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#5763755 - 05/28/15 04:12 PM Deer Edibles
titan2232 Online   content
Veteran Tracker

Registered: 12/29/14
Posts: 3000
Loc: Conroe, TX
Been fooling around a good part of the day on whitetail diets in and around the Val Verde area and it's giving me a headache. Different websites claim different consumption amounts and a lot of the plants/browse (whatever they're called) look very similar. Want to learn a little about it so I can see what's there at the lease in a few weeks. I do have some cedar in my shooting lanes that will be removed, but not sure if I should completely remove it all. Any suggestions to any of this stuff?
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#5763832 - 05/28/15 05:09 PM Re: Deer Edibles [Re: titan2232]
passthru Offline
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Registered: 12/05/06
Posts: 10868
Loc: Saginaw, Tx
I would check with the land owner before you "remove" too much. Deer eat forbes when they can get them. Acorns are king when they are in season but in spring broad leaf forbes, shoots of honey suckle, green briar and other vines, get the attention.
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#5763861 - 05/28/15 05:24 PM Re: Deer Edibles [Re: titan2232]
nsmike Online   content
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Registered: 05/02/12
Posts: 4216
Loc: MN
I know that Val Verde county is where three different ecosystems transition together so you first have to determine which one predominates. Are you far enough west for Trans Pecos, far enough south for Rio Grande Plain, or north and east enough for Edwards Plateau to dominate. You also need to be satisfied that you have sufficent water or that should be your first priority.
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#5764083 - 05/28/15 08:08 PM Re: Deer Edibles [Re: titan2232]
rattler03 Online   content
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Registered: 02/22/14
Posts: 739
Loc: Richardson - Archer County
You can cut all the cedar you want and it will only improve the nutritional value of the pasture. Cedars suck up a lot of water and don't allow much underbrush to grow under their canopy. About all they provide is cover, so I would leave some pockets of thick cedar. But, for the most part I'd say chop away on the stuff. There are a lot of other plants that are much more important for deer vegetation and I would focus on learning to identify and protect those plants.
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#5764133 - 05/28/15 08:32 PM Re: Deer Edibles [Re: titan2232]
titan2232 Online   content
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Registered: 12/29/14
Posts: 3000
Loc: Conroe, TX
There's year round water at several locations around the property so we're good there. Other than acorns (lots of oaks in the creek bottom) what other plants would be of good value being in the very eastern part of val verde county? There's sheep on the property if that makes a big difference
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#5764299 - 05/28/15 10:32 PM Re: Deer Edibles [Re: titan2232]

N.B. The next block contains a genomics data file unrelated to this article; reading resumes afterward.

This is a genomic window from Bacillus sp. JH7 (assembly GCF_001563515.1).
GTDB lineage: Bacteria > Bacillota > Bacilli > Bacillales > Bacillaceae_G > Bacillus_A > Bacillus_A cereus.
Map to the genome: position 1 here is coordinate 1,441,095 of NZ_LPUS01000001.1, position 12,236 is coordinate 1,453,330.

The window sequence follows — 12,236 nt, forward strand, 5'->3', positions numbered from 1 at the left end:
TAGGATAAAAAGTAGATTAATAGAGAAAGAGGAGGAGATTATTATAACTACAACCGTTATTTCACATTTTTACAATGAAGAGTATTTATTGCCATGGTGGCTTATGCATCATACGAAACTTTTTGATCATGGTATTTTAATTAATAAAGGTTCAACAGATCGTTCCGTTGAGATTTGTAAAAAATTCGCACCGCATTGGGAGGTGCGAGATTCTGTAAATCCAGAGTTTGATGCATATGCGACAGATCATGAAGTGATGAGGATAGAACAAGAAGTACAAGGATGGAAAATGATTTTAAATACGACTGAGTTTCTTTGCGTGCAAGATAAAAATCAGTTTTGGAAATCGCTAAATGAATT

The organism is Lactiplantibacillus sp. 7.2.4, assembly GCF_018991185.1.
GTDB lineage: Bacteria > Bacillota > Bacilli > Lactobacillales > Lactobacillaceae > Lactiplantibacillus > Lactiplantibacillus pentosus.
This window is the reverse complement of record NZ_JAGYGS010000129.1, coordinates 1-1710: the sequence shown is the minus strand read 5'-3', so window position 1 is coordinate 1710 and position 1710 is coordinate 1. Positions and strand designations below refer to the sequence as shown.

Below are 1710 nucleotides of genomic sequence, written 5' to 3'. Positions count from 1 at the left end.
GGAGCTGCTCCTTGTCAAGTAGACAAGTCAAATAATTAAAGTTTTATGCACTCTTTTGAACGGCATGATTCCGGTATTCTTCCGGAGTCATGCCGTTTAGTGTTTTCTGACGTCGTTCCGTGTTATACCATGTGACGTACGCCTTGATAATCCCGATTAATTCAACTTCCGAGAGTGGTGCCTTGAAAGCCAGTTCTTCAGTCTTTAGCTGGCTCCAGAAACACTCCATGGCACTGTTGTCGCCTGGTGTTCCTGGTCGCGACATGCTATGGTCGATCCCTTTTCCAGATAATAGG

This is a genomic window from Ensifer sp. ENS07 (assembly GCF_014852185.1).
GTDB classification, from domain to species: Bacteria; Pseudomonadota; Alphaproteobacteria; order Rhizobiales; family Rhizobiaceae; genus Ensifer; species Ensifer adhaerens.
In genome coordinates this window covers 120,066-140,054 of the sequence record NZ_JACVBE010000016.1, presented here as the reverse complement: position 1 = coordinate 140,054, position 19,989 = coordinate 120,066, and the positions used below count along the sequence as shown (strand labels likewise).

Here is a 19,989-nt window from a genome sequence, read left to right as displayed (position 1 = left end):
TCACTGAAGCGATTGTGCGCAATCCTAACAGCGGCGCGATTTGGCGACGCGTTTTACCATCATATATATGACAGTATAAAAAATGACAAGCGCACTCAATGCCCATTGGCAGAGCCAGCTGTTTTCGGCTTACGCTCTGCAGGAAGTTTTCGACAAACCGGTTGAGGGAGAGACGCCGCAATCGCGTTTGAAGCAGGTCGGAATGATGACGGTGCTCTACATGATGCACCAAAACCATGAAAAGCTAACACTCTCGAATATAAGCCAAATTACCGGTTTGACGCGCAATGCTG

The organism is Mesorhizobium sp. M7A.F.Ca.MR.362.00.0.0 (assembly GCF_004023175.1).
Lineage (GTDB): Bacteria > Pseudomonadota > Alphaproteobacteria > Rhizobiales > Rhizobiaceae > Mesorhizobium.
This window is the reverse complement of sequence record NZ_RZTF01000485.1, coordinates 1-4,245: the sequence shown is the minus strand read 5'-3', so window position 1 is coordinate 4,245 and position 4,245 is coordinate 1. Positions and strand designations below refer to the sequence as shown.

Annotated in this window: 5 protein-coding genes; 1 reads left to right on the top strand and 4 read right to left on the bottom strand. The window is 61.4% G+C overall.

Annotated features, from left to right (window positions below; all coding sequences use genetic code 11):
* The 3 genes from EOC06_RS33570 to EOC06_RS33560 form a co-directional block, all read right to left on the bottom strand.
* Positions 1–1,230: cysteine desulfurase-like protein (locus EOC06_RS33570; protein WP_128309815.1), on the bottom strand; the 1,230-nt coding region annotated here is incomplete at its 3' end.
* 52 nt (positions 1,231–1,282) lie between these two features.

John Humbert Online   content
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Registered: 12/13/10
Posts: 1625
If you cut the cedar in Val Verde you will end up with nothing left. Seriously, take some advice advice here with a grain of salt. I've spent quite a bit of time in Val Verde county and a LOT of places out there in Badlands are virtually 100% cedar, and there is very little, if any soil - it's all rock.

Even the places that have soil (low lying areas) and have a lot of mesquite - you only go a few inches down before you hit solid rock.

Val Verde is a big county, and depending on the area you could have vastly different setup. A large portion of Val Verde county is badlands with nothing much more than hot rocks and cedar. Some areas have large mesquite areas. A very, very few areas have good soil and hardwoods.

The term "pasture" is almost a joke down there, because a "pasture" is little more than an area of rocks and cedar/mesquite within a fence. It's not like there are fields with grass or stuff growing in them.

Any way you slice it, the Val Verde landscape is tough to survive and thrive in - and this is especially true for whitetail. Unlike other areas, you will find the deer range MUCH farther than other areas of the state. When I was there, it was not uncommon to see the same deer on cams 8 or 10 miles apart - really, no kidding. Browse is so scarce, that any area that has ANY kind of browse usually has every animal in a wide radius as regular visitor. If you feed, you are going to pull in animals - and the more you feed, the better it will be.

Not uncommon for some leases down there to feed a ton or more per month.

And far more important that feed is water. You provide a regular water source and you are going to have animals. It wouldn't surprise me that if you provided water, and no feed, you'd get just as many animals - if not more - as providing feed and no water.

Down there, they will eat anything they can. Especially in tough times. More than a few times I have seen deer eating the pears off cactus or have deer on cam with pink mouths.

I, for one, wouldn't cut ANY cedar down out there unless you were cutting to clear a lane. The thicker cedar will provide the better cover and shelter. Unless you have one of the rare, lucky places with grass, soil, and hardwoods - leave the cedar alone and just feed and water like crazy.

The deer down there have behaviour patterns different than most other areas. They roam more like mule deer than wooded whitetails. Unless there are areas with plentiful food and water sources, or high fenced - you are going to see deer roam great distances. If I was a betting man, I'd bet that a certain percentage of the deer down there are purely nomadic. You might have some deer cross your "pasture" once and never see them again.


Edited by John Humbert (05/28/15 10:44 PM)